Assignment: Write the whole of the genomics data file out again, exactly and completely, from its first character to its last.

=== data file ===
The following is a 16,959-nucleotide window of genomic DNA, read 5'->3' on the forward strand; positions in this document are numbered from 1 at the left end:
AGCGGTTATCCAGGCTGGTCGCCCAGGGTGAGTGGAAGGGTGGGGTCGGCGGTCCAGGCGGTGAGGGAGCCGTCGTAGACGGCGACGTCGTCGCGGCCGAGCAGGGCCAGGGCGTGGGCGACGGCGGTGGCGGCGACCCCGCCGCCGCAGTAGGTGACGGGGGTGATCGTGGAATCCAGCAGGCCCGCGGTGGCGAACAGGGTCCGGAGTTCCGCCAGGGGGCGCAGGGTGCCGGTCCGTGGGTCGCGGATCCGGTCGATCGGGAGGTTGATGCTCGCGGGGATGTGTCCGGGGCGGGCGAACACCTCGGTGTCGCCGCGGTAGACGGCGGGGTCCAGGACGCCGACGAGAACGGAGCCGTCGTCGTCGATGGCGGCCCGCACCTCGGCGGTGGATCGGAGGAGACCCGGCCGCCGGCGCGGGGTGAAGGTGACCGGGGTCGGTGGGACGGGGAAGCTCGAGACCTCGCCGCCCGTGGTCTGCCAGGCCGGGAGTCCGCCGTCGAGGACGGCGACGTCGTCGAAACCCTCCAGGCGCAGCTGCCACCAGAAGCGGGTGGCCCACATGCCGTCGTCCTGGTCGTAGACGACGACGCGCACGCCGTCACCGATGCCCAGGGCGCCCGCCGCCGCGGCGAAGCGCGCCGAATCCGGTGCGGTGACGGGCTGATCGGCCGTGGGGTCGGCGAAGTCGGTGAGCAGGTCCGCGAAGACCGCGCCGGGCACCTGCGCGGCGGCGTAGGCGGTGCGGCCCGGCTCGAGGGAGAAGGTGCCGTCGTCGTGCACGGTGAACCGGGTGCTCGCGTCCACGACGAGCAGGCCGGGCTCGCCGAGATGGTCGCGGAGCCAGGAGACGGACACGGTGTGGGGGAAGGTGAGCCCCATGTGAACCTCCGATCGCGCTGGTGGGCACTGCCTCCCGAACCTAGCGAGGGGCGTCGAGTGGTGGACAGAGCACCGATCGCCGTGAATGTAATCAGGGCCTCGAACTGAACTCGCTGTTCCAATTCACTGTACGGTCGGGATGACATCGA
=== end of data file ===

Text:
The following is a 16,959-nucleotide window of genomic DNA, read 5'->3' on the forward strand; positions in this document are numbered from 1 at the left end:
AGCGGTTATCCAGGCTGGTCGCCCAGGGTGAGTGGAAGGGTGGGGTCGGCGGTCCAGGCGGTGAGGGAGCCGTCGTAGACGGCGACGTCGTCGCGGCCGAGCAGGGCCAGGGCGTGGGCGACGGCGGTGGCGGCGACCCCGCCGCCGCAGTAGGTGACGGGGGTGATCGTGGAATCCAGCAGGCCCGCGGTGGCGAACAGGGTCCGGAGTTCCGCCAGGGGGCGCAGGGTGCCGGTCCGTGGGTCGCGGATCCGGTCGATCGGGAGGTTGATGCTCGCGGGGATGTGTCCGGGGCGGGCGAACACCTCGGTGTCGCCGCGGTAGACGGCGGGGTCCAGGACGCCGACGAGAACGGAGCCGTCGTCGTCGATGGCGGCCCGCACCTCGGCGGTGGATCGGAGGAGACCCGGCCGCCGGCGCGGGGTGAAGGTGACCGGGGTCGGTGGGACGGGGAAGCTCGAGACCTCGCCGCCCGTGGTCTGCCAGGCCGGGAGTCCGCCGTCGAGGACGGCGACGTCGTCGAAACCCTCCAGGCGCAGCTGCCACCAGAAGCGGGTGGCCCACATGCCGTCGTCCTGGTCGTAGACGACGACGCGCACGCCGTCACCGATGCCCAGGGCGCCCGCCGCCGCGGCGAAGCGCGCCGAATCCGGTGCGGTGACGGGCTGATCGGCCGTGGGGTCGGCGAAGTCGGTGAGCAGGTCCGCGAAGACCGCGCCGGGCACCTGCGCGGCGGCGTAGGCGGTGCGGCCCGGCTCGAGGGAGAAGGTGCCGTCGTCGTGCACGGTGAACCGGGTGCTCGCGTCCACGACGAGCAGGCCGGGCTCGCCGAGATGGTCGCGGAGCCAGGAGACGGACACGGTGTGGGGGAAGGTGAGCCCCATGTGAACCTCCGATCGCGCTGGTGGGCACTGCCTCCCGAACCTAGCGAGGGGCGTCGAGTGGTGGACAGAGCACCGATCGCCGTGAATGTAATCAGGGCCTCGAACTGAACTCGCTGTTCCAATTCACTGTACGGTCGGGATGACATCGA